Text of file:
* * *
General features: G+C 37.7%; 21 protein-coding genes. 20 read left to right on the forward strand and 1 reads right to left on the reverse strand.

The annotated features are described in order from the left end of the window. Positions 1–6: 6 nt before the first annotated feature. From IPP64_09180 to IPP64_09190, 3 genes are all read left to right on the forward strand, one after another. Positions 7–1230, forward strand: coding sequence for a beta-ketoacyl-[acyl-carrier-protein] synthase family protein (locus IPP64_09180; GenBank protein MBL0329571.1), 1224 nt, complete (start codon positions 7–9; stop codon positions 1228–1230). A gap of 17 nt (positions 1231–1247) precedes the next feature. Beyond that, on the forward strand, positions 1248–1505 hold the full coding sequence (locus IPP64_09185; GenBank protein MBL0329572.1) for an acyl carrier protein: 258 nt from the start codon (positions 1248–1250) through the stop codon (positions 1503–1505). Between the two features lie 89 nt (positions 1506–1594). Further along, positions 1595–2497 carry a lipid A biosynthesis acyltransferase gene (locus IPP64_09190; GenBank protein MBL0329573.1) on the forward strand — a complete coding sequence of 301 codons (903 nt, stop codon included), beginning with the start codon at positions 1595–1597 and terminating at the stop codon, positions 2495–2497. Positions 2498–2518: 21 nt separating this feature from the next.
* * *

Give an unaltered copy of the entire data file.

General features: G+C 37.7%; 21 protein-coding genes. 20 read left to right on the forward strand and 1 reads right to left on the reverse strand.

The annotated features are described in order from the left end of the window. Positions 1–6: 6 nt before the first annotated feature. From IPP64_09180 to IPP64_09190, 3 genes are all read left to right on the forward strand, one after another. Positions 7–1230, forward strand: coding sequence for a beta-ketoacyl-[acyl-carrier-protein] synthase family protein (locus IPP64_09180; GenBank protein MBL0329571.1), 1224 nt, complete (start codon positions 7–9; stop codon positions 1228–1230). A gap of 17 nt (positions 1231–1247) precedes the next feature. Beyond that, on the forward strand, positions 1248–1505 hold the full coding sequence (locus IPP64_09185; GenBank protein MBL0329572.1) for an acyl carrier protein: 258 nt from the start codon (positions 1248–1250) through the stop codon (positions 1503–1505). Between the two features lie 89 nt (positions 1506–1594). Further along, positions 1595–2497 carry a lipid A biosynthesis acyltransferase gene (locus IPP64_09190; GenBank protein MBL0329573.1) on the forward strand — a complete coding sequence of 301 codons (903 nt, stop codon included), beginning with the start codon at positions 1595–1597 and terminating at the stop codon, positions 2495–2497. Positions 2498–2518: 21 nt separating this feature from the next.